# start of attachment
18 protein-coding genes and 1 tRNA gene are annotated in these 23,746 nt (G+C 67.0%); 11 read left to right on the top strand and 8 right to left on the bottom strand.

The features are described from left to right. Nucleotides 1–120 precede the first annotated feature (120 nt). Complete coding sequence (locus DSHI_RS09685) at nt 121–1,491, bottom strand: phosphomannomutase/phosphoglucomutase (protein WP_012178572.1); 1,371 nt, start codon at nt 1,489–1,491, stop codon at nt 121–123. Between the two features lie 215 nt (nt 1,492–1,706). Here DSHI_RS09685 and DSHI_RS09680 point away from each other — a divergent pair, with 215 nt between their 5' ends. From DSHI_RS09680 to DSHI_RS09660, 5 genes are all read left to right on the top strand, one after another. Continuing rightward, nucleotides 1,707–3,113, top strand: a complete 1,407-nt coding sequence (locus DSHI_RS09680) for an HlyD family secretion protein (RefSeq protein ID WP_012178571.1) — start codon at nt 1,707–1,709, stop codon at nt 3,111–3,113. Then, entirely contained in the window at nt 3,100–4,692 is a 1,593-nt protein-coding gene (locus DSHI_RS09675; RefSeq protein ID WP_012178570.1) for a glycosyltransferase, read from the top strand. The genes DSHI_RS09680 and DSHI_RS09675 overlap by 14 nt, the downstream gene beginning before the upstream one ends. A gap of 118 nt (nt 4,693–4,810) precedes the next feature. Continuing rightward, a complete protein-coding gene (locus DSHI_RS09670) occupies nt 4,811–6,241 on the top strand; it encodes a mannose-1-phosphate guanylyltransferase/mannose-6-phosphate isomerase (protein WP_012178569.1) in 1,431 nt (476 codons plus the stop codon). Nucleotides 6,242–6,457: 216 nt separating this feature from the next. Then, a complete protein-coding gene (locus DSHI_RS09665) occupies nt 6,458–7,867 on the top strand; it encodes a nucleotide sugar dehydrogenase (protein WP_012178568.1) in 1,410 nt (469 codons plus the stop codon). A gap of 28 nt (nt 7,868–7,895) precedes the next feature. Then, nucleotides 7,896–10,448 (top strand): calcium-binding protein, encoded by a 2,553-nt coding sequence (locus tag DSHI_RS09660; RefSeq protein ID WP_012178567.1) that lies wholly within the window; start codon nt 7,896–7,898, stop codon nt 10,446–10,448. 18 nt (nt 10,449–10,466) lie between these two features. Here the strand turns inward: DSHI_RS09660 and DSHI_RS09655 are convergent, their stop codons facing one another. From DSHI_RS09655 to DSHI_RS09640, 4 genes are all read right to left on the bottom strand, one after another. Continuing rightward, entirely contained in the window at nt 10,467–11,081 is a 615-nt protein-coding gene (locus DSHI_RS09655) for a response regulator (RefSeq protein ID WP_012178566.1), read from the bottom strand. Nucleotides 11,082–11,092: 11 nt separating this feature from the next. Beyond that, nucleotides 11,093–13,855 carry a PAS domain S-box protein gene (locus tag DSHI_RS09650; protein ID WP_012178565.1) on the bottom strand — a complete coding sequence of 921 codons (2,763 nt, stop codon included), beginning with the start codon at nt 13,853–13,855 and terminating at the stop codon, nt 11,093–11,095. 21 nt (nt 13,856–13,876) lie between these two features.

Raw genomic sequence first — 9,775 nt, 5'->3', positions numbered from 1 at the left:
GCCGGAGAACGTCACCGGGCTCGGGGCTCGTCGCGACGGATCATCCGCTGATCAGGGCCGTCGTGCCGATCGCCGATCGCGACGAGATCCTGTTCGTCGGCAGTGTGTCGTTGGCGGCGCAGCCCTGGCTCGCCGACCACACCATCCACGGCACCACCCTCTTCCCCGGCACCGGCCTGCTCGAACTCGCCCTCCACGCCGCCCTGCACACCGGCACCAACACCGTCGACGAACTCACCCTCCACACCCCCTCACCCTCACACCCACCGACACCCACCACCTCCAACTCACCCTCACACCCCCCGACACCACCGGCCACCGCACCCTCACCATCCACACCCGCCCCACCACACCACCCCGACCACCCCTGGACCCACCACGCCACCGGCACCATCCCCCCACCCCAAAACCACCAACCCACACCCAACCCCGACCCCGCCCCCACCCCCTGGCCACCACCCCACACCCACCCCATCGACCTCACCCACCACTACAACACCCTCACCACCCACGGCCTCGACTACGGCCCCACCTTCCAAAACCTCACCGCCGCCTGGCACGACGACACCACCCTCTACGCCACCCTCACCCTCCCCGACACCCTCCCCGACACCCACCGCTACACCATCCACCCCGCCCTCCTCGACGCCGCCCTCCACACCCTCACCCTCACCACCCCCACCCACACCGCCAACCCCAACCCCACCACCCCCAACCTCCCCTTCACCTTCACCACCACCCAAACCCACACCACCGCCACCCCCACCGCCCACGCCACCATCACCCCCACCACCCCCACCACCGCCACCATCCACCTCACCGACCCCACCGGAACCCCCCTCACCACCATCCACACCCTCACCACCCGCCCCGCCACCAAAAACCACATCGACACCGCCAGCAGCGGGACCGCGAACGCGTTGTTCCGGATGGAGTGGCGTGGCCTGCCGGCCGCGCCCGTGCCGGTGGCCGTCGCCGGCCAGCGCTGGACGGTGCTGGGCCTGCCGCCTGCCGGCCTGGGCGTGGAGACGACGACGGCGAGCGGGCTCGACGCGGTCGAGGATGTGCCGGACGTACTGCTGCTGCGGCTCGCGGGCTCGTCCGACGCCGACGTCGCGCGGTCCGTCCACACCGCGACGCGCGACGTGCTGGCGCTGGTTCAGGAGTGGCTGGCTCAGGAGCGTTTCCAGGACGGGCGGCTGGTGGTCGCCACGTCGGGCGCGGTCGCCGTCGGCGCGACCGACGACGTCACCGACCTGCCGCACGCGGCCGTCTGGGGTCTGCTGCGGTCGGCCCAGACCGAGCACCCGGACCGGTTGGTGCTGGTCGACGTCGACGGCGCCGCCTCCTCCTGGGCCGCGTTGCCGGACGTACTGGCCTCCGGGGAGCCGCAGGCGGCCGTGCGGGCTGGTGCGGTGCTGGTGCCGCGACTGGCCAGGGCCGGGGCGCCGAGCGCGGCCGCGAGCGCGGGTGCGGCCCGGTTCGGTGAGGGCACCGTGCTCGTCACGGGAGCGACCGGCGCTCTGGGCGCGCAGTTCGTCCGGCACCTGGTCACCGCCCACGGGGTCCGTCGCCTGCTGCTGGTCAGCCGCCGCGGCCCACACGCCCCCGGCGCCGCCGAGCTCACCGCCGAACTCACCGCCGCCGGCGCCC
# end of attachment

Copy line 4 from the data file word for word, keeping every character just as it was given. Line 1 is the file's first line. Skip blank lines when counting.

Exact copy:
GCCGGAGAACGTCACCGGGCTCGGGGCTCGTCGCGACGGATCATCCGCTGATCAGGGCCGTCGTGCCGATCGCCGATCGCGACGAGATCCTGTTCGTCGGCAGTGTGTCGTTGGCGGCGCAGCCCTGGCTCGCCGACCACACCATCCACGGCACCACCCTCTTCCCCGGCACCGGCCTGCTCGAACTCGCCCTCCACGCCGCCCTGCACACCGGCACCAACACCGTCGACGAACTCACCCTCCACACCCCCTCACCCTCACACCCACCGACACCCACCACCTCCAACTCACCCTCACACCCCCCGACACCACCGGCCACCGCACCCTCACCATCCACACCCGCCCCACCACACCACCCCGACCACCCCTGGACCCACCACGCCACCGGCACCATCCCCCCACCCCAAAACCACCAACCCACACCCAACCCCGACCCCGCCCCCACCCCCTGGCCACCACCCCACACCCACCCCATCGACCTCACCCACCACTACAACACCCTCACCACCCACGGCCTCGACTACGGCCCCACCTTCCAAAACCTCACCGCCGCCTGGCACGACGACACCACCCTCTACGCCACCCTCACCCTCCCCGACACCCTCCCCGACACCCACCGCTACACCATCCACCCCGCCCTCCTCGACGCCGCCCTCCACACCCTCACCCTCACCACCCCCACCCACACCGCCAACCCCAACCCCACCACCCCCAACCTCCCCTTCACCTTCACCACCACCCAAACCCACACCACCGCCACCCCCACCGCCCACGCCACCATCACCCCCACCACCCCCACCACCGCCACCATCCACCTCACCGACCCCACCGGAACCCCCCTCACCACCATCCACACCCTCACCACCCGCCCCGCCACCAAAAACCACATCGACACCGCCAGCAGCGGGACCGCGAACGCGTTGTTCCGGATGGAGTGGCGTGGCCTGCCGGCCGCGCCCGTGCCGGTGGCCGTCGCCGGCCAGCGCTGGACGGTGCTGGGCCTGCCGCCTGCCGGCCTGGGCGTGGAGACGACGACGGCGAGCGGGCTCGACGCGGTCGAGGATGTGCCGGACGTACTGCTGCTGCGGCTCGCGGGCTCGTCCGACGCCGACGTCGCGCGGTCCGTCCACACCGCGACGCGCGACGTGCTGGCGCTGGTTCAGGAGTGGCTGGCTCAGGAGCGTTTCCAGGACGGGCGGCTGGTGGTCGCCACGTCGGGCGCGGTCGCCGTCGGCGCGACCGACGACGTCACCGACCTGCCGCACGCGGCCGTCTGGGGTCTGCTGCGGTCGGCCCAGACCGAGCACCCGGACCGGTTGGTGCTGGTCGACGTCGACGGCGCCGCCTCCTCCTGGGCCGCGTTGCCGGACGTACTGGCCTCCGGGGAGCCGCAGGCGGCCGTGCGGGCTGGTGCGGTGCTGGTGCCGCGACTGGCCAGGGCCGGGGCGCCGAGCGCGGCCGCGAGCGCGGGTGCGGCCCGGTTCGGTGAGGGCACCGTGCTCGTCACGGGAGCGACCGGCGCTCTGGGCGCGCAGTTCGTCCGGCACCTGGTCACCGCCCACGGGGTCCGTCGCCTGCTGCTGGTCAGCCGCCGCGGCCCACACGCCCCCGGCGCCGCCGAGCTCACCGCCGAACTCACCGCCGCCGGCGCCC